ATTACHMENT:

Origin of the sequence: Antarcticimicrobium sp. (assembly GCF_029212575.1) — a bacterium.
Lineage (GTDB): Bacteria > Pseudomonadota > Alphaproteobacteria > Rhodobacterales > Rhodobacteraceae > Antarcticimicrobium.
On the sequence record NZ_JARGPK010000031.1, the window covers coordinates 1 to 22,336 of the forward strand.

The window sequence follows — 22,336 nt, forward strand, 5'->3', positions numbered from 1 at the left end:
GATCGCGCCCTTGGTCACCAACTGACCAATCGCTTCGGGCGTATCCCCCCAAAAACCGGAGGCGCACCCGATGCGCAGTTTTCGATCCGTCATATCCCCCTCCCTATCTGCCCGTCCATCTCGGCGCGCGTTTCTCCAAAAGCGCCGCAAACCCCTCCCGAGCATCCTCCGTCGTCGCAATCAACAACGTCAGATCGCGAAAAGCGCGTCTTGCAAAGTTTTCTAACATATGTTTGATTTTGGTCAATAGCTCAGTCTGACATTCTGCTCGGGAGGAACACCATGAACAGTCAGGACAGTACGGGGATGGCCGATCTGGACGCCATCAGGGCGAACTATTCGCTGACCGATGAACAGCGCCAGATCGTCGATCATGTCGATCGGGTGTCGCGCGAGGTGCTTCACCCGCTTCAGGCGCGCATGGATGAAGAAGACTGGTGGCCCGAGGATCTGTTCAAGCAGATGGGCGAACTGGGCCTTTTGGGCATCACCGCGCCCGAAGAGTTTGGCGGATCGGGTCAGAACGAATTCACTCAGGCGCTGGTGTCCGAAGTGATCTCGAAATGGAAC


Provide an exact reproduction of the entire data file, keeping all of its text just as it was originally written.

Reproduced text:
Origin of the sequence: Antarcticimicrobium sp. (assembly GCF_029212575.1) — a bacterium.
Lineage (GTDB): Bacteria > Pseudomonadota > Alphaproteobacteria > Rhodobacterales > Rhodobacteraceae > Antarcticimicrobium.
On the sequence record NZ_JARGPK010000031.1, the window covers coordinates 1 to 22,336 of the forward strand.

The window sequence follows — 22,336 nt, forward strand, 5'->3', positions numbered from 1 at the left end:
GATCGCGCCCTTGGTCACCAACTGACCAATCGCTTCGGGCGTATCCCCCCAAAAACCGGAGGCGCACCCGATGCGCAGTTTTCGATCCGTCATATCCCCCTCCCTATCTGCCCGTCCATCTCGGCGCGCGTTTCTCCAAAAGCGCCGCAAACCCCTCCCGAGCATCCTCCGTCGTCGCAATCAACAACGTCAGATCGCGAAAAGCGCGTCTTGCAAAGTTTTCTAACATATGTTTGATTTTGGTCAATAGCTCAGTCTGACATTCTGCTCGGGAGGAACACCATGAACAGTCAGGACAGTACGGGGATGGCCGATCTGGACGCCATCAGGGCGAACTATTCGCTGACCGATGAACAGCGCCAGATCGTCGATCATGTCGATCGGGTGTCGCGCGAGGTGCTTCACCCGCTTCAGGCGCGCATGGATGAAGAAGACTGGTGGCCCGAGGATCTGTTCAAGCAGATGGGCGAACTGGGCCTTTTGGGCATCACCGCGCCCGAAGAGTTTGGCGGATCGGGTCAGAACGAATTCACTCAGGCGCTGGTGTCCGAAGTGATCTCGAAATGGAAC